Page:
Oops! As I’ve been on the road for 4 weeks, the last few posts were prepared when I had internet availability. In doing so, I forgot to add the answer to Friday’s post’s (“Fun Friday: A Pop Quiz”) quiz (I wasn’t available, at time of posting, to post it to Twitter, so if you aren’t signed up to receive auto e-mail notification, you likely missed this new post from my recent trip). The answer is: a moss that I found growing on a tree in a national forest near Sulu, Montana. I don’t know the genus or species, but it was quite an interesting find! Congratulations to those who figured out what it was! :o)
As I get everything unpacked and started editing through all my thousands of images I made along my 4-week trek in Montana and Colorado, I’m following up yesterday’s Great Horned Owl post with the Barred Owl that I referred to in that post. Enjoy, and new images/posts will be coming soon!
As I mentioned in yesterday’s post of the Great-Horned Owl that I found while kayaking, I saw a young Barred Owl (Strix varia) sitting in a tree, beyond the Great Horned Owl as I photographed. So, after the horned owl left, I paddled the kayak over to the area where I had seen the Barred Owl, and was surprised to see 2 young Barred Owls! The sun had not yet risen, so I was using my camera’s maximum ISO setting (12,800) in order to shoot, handheld from the kayak, and to try to get some shake-free images. The aperture was set to f/5.6 and the shutter speed was in the range of 1/200 sec to 1/250 sec. So, although it looks like good daylight, these images were actually in the pre-sunrise hour (“civil twilight”). Here’s a few of my favorite images of one of the young babes as I let the kayak float about the lake:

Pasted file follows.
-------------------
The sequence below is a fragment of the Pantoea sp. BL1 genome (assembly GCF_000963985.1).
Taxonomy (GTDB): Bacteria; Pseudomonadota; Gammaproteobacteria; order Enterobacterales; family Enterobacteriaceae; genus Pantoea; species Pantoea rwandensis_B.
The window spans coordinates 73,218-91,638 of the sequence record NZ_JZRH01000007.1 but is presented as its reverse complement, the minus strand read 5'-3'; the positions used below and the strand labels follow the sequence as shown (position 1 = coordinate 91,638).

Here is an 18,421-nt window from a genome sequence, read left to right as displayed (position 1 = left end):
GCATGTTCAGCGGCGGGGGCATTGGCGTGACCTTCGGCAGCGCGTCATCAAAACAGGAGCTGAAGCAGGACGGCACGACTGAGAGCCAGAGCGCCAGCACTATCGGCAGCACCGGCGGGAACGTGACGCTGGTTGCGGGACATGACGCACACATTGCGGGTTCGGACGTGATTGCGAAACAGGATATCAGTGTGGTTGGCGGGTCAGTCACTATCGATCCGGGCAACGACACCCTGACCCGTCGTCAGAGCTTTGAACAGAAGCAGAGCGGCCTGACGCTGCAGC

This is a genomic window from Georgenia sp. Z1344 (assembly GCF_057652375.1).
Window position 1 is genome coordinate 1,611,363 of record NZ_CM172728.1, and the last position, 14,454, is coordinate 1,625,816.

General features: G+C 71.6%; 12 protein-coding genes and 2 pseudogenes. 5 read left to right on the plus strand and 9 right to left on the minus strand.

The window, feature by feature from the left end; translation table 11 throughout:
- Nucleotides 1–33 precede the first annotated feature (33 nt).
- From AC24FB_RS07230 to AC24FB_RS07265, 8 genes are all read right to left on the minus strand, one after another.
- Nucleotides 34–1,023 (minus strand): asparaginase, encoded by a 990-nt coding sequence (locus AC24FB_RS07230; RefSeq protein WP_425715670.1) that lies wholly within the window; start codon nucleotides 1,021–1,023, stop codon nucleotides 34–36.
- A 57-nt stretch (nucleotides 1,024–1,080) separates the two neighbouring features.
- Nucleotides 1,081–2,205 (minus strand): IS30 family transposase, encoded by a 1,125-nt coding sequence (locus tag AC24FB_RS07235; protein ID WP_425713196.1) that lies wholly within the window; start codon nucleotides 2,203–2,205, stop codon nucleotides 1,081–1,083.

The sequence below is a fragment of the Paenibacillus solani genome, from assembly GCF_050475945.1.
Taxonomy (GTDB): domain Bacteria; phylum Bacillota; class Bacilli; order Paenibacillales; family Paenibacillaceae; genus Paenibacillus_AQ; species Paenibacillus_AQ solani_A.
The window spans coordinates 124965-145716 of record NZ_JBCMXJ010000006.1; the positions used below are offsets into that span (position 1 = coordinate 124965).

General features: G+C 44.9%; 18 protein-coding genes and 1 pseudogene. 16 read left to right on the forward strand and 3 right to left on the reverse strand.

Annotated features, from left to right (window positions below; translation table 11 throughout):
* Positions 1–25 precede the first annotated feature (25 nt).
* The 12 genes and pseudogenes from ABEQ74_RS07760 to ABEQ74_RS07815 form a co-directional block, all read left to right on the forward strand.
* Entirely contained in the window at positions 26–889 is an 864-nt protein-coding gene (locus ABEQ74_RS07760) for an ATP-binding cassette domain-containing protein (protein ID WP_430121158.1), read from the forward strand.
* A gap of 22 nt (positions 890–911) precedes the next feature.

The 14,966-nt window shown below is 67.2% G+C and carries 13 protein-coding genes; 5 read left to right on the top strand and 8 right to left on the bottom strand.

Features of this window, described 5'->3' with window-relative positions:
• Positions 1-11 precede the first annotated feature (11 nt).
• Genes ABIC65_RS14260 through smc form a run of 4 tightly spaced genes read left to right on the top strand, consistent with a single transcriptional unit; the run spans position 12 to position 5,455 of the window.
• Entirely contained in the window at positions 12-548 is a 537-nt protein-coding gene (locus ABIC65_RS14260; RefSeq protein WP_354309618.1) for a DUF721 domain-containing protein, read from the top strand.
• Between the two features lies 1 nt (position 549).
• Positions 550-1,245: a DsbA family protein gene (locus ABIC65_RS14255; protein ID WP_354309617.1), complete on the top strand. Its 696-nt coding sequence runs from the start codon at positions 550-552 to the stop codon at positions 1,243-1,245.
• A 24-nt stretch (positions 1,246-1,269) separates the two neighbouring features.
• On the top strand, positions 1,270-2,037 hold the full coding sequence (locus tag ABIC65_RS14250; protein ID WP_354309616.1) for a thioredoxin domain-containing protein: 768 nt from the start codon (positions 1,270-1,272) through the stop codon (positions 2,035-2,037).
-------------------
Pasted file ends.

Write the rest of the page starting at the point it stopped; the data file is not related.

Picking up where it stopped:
The second owlet was sitting in a nearby tree, much higher up. So as the sun began to rise over the horizon, I focused on him and caught him as he left his perch for the woods:
In this last image, I was still using an ISO of 12,00 and the aperture was still at f/5.6, but the shutter speed was an amazing 1/8,000 second … it is sooooo much easier to capture shake-free images when you can shoot this quickly! By the way, most of my current photos are being made with the Canon 7D camera, which I purchased back in the winter. I love this camera and it’s ability to shoot wildlife photographs :o)
While I was paddling the lake, I also ran across the Great Horned Owl that I featured in yesterday’s post, this time in a live tree and preening: